There is a vast range of snack available to travelers while moving from place to place, and you don’t have to go anywhere to find them. They come to you. Vendors of all ages, carrying all manner of wares get on the buses and sell. It could be either bravery or stupidity, but we tried everything! At the bus terminals, there were restaurants where we dug into a cheap lunch, stocked up on novel bus snacks, or grabbed an ice cream for a treat. Street snacks were everywhere. At no point during any of our journeys did we suffer from hunger or thirst.

On the way to Baños, we munched on roasted broad beans and tried out cheese empanadas; made with green bananas. Riding into Mompiche, we ate llapingachos (yucca and cheese patties) and corviche (green banana filled with fish and salad). Santo Domingo gave us iced coconut water, home-made ice cream and banana chips.

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As we traversed the length and breadth of Ecuador, experiencing the spectacular train from Otavalo to Salinas, dipping in the Hola Vida Cascada outside of Puyo, and sitting for a quiet hour in the tranquil (and frequently over-looked) tile garden on Santa Cruz, Galapagos, we enjoyed such a diverse range of snacks that it’s difficult to remember them all. The main ingredients of the snacks were beans, bananas, potatoes and yucca.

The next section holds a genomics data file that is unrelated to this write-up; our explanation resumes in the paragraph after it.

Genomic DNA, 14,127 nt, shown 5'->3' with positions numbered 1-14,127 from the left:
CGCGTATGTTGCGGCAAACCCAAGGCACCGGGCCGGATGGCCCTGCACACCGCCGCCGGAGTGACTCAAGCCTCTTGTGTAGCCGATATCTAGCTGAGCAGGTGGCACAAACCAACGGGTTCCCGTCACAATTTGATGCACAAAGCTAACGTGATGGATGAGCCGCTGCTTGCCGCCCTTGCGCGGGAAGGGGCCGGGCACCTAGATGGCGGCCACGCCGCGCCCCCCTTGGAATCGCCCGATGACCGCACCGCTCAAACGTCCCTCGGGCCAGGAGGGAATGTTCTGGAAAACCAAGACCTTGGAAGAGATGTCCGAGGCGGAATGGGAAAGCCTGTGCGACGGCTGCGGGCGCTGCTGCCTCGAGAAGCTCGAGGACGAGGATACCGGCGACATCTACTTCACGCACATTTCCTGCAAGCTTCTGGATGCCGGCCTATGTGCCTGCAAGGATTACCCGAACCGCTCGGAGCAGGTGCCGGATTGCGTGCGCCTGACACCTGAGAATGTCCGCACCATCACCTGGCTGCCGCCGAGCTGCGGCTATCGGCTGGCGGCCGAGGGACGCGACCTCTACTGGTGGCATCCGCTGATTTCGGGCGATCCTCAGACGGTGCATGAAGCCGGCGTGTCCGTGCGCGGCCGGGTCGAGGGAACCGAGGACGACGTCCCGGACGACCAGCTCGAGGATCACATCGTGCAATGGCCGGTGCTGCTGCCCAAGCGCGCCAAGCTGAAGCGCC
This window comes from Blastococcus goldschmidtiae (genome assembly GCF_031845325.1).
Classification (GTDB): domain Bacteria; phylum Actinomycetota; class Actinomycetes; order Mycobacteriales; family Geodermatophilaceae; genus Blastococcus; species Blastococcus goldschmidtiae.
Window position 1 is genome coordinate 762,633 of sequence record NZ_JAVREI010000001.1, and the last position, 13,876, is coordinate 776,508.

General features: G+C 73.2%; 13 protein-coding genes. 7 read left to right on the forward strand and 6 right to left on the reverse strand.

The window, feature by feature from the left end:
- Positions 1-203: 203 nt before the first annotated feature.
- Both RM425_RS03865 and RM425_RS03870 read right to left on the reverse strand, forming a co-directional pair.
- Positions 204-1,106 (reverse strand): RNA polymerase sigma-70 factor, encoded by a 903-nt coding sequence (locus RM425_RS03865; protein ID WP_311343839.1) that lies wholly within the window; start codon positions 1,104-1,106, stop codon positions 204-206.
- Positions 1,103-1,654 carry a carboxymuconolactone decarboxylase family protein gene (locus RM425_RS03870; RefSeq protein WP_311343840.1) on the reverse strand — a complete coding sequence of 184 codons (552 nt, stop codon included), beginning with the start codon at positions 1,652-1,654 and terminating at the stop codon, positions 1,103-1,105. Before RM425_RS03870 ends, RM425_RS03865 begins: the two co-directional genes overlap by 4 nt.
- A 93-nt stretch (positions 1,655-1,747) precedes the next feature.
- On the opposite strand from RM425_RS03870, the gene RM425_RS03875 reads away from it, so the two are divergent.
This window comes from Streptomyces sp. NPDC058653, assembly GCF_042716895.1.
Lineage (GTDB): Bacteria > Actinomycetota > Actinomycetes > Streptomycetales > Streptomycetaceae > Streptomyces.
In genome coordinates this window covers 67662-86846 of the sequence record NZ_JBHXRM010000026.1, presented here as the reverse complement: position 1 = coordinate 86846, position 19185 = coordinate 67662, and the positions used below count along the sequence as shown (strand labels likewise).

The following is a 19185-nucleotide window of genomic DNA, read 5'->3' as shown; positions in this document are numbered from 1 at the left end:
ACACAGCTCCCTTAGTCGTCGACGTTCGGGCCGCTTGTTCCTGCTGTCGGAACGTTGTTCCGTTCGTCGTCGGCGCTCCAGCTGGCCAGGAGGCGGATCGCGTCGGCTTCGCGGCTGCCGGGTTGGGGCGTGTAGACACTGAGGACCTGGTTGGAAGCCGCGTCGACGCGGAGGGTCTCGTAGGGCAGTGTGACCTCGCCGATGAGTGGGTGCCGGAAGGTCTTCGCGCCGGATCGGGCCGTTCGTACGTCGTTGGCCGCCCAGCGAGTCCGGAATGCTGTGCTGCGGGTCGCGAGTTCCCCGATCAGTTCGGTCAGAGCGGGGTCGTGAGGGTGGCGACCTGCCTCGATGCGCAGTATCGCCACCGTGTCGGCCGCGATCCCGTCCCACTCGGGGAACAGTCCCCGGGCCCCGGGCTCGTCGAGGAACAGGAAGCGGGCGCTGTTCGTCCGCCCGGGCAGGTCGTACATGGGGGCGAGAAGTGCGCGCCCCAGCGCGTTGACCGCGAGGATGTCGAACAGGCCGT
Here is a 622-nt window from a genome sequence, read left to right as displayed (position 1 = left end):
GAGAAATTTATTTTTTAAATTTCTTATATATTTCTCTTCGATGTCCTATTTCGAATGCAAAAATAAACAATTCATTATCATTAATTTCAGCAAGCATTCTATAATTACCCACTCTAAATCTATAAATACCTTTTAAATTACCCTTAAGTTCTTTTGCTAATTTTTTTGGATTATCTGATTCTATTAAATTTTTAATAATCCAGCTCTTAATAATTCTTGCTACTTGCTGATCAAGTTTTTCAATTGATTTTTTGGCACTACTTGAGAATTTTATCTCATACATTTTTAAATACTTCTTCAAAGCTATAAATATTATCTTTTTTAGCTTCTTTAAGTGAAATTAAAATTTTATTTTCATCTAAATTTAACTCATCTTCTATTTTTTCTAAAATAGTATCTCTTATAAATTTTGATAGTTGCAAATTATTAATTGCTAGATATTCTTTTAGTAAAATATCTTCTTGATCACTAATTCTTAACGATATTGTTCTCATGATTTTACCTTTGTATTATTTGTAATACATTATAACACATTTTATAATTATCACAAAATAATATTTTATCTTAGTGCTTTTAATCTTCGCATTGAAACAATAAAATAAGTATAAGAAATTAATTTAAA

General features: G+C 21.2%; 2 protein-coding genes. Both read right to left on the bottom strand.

Heading out of Baños to Puyo, we bought potato pies. On our way to Quito we snacked on salty roasted corn nibs. We picked up warm bizcochos with string cheese somewhere between Cayambe and Otavalo.  Quimbolitos (steamed corn puffs cooked inside a leaf) were a favorite in Otavalo, as well as large cups of strawberries and cream sold by meandering vendors. Mindo satisfied our chocolate cravings and we visited the Yumbo chocolate factory more than once!